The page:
Q Dear Miss Abigail:
OK, first off I am writing from an email address I just made so that I can have lots of assured privacy. But my question is: I really like this guy that goes to my school (I am twelve and he is sixteen) and I know he likes me. I want to kiss him. I don’t mean just a regular kiss, but a French kiss. I don’t know what I should do, though. What do you think I should do?
A Dear daebyrd:
Wow. I think I was just realizing I had lips when I was twelve, and food was the only thing that touched them until embarrassingly later in life for me. So I’ll sternly say ~ and you’ll probably think me terribly old-fashioned ~ that I think you should maybe find someone your own age to practice kissing with. Or, you know, like wait until you are like fourteen or fifteen to start smooching with boys?
Now onto the kissing problem, because even if you do wait, I’m sure you’ll still be wondering. Here’s some advice from Barbara Lang’s Boys and Other Beasts, published in 1965.
1965: Yes Please
Once in a great while, you might want your date to kiss you good night even though the idea has not occurred to him. Now if there is a paucity of literature on how exactly to avoidbeing kissed good night, there is not a word anywhere on just what you can do to get kissed. In fact, the only people who will tackle the question at all are the soap, deodorant, and mouthwash companies, and their approach is really rather a negative one. It’s also pretty eerie. If I ever saw my romance fade, fade, fade away and dissolve into thin air, I wouldn’t reach for a toothpaste, I’d apply for the booby hatch.
But to go back to the problem of what to do on those rare occasions when you would like your date to kiss you good night. The people who know how apparently aren’t talking. The most you get from them is a suggestion that you lean toward him and look up expectantly. I did that once and my date offered me a cigarette. A dreamy, yearning look is apt to provoke a comment such as, ‘You okay?’ or ‘Hey, do you wear contact lenses?’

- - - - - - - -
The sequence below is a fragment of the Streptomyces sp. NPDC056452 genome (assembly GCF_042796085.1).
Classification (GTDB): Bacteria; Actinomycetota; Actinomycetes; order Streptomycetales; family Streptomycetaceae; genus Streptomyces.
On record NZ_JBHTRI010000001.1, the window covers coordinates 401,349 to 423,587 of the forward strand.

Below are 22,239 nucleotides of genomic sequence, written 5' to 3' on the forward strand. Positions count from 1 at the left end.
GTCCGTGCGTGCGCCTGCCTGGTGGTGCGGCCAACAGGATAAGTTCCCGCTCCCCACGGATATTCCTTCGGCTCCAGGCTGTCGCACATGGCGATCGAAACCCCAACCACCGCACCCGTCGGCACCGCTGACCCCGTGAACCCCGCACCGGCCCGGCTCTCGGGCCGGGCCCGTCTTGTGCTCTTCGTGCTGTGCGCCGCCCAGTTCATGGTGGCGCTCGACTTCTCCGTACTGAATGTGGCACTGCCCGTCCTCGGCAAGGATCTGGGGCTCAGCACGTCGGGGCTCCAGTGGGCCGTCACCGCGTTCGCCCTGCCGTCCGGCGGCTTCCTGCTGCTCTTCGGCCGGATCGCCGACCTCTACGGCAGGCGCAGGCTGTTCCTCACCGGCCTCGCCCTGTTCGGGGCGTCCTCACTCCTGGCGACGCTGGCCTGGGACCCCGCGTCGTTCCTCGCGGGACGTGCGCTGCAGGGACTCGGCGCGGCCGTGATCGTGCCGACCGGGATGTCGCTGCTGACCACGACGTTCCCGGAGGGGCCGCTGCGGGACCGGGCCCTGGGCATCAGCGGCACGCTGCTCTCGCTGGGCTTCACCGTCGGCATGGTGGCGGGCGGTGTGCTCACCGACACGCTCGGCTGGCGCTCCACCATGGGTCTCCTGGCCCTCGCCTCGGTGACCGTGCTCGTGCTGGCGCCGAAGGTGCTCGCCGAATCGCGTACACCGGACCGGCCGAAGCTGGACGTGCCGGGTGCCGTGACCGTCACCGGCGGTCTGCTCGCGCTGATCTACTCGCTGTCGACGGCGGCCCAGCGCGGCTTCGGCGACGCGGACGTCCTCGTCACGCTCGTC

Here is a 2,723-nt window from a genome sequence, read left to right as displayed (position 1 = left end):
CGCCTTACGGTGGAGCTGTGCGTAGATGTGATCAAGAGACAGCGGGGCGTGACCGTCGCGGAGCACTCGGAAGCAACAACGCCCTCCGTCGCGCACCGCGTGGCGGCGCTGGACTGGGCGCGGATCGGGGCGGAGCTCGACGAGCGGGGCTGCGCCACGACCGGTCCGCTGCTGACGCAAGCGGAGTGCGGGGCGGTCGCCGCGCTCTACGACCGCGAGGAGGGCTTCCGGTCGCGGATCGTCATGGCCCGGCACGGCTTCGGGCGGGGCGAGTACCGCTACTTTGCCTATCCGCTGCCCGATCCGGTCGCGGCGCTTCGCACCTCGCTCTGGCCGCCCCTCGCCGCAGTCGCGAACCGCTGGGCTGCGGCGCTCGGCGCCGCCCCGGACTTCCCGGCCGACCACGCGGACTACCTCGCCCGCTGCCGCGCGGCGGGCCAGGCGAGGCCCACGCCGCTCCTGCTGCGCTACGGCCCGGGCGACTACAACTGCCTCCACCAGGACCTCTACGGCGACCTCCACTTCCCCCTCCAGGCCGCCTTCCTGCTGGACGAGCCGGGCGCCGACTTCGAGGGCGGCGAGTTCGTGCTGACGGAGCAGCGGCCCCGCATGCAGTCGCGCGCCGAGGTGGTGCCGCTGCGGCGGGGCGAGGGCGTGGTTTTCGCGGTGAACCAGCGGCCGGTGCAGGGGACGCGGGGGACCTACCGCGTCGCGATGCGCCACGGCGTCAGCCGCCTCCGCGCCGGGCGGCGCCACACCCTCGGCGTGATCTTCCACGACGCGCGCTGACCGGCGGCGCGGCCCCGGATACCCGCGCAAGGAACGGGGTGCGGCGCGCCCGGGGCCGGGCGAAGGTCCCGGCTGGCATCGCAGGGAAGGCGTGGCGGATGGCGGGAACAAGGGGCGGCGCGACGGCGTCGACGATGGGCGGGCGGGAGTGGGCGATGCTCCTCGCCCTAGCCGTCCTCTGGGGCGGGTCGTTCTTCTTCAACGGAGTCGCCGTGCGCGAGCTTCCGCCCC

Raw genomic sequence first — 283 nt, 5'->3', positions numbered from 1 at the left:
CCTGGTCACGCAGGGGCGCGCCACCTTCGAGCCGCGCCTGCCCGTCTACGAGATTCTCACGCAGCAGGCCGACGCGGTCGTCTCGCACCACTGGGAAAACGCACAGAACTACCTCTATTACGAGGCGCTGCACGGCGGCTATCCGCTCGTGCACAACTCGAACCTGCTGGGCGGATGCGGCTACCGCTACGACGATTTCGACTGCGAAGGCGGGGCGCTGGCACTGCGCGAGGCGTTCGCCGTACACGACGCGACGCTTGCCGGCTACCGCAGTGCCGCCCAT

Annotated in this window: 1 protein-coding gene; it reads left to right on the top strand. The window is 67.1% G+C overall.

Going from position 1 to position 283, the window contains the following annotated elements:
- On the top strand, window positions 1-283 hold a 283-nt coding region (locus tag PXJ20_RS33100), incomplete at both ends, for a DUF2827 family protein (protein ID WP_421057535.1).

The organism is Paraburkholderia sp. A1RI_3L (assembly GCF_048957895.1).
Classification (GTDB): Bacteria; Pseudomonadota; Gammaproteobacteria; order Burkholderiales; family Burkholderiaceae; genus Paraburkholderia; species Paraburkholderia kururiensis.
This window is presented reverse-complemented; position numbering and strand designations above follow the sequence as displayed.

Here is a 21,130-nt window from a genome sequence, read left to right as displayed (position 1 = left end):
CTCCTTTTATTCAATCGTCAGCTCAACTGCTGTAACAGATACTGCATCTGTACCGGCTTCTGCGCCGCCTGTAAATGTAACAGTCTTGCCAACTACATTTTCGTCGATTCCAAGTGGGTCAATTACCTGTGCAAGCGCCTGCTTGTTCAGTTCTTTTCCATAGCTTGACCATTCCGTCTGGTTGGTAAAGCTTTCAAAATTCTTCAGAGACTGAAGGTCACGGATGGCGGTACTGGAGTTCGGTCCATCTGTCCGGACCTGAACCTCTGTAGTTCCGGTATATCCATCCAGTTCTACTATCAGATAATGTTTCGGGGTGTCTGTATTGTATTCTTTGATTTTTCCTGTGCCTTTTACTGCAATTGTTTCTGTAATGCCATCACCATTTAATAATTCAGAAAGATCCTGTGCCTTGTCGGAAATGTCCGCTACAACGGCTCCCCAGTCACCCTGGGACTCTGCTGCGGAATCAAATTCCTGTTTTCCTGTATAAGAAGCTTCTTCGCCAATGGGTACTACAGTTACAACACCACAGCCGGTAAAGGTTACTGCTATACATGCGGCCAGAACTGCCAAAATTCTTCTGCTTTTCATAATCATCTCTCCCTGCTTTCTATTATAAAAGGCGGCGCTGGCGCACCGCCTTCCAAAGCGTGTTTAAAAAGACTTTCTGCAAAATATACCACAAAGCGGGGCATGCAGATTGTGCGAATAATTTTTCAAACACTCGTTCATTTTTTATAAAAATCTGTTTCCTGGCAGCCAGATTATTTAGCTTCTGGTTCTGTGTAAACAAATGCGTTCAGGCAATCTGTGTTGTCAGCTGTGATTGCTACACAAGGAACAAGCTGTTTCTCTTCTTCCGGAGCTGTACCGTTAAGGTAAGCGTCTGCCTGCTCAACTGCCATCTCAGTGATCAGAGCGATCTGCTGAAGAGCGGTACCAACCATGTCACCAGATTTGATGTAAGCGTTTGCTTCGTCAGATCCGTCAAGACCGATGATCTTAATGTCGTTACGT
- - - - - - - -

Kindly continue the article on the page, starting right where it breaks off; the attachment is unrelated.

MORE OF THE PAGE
I can think of only one thing to suggest, and I can’t tell you why it has worked once or twice for me. The thing to do is to look at his lips ~ not from across the room, but standing fairly close to him. This seems to remind him that they’re there and may provoke him into touching them to yours. On the other hand, a self-conscious boy is apt to take out a handkerchief because he guesses he has mustard on his mouth from the hot dog he ate at the game. Even if he does that, keep looking at his lips. He may still give in and kiss you. (On the other hand, he may break out in fever sores.)
That’s really the only slightly subtle approach I can suggest for this problem. There are of course other more obvious moves you can make. You might, for example, ask him, ‘Do you like this perfume?’ and then collapse against him so he can smell your neck. Be prepared for him to wrinkle up his nose and reply that it smells like A-1 Sauce. Boys are not too bright at times like this. At least mine never have been, but I wish you the very best of luck.
Source: Lang, Barbara. Boys and Other Beasts. New York: Pocket Books, 1965.
~ pp. 181-82 ~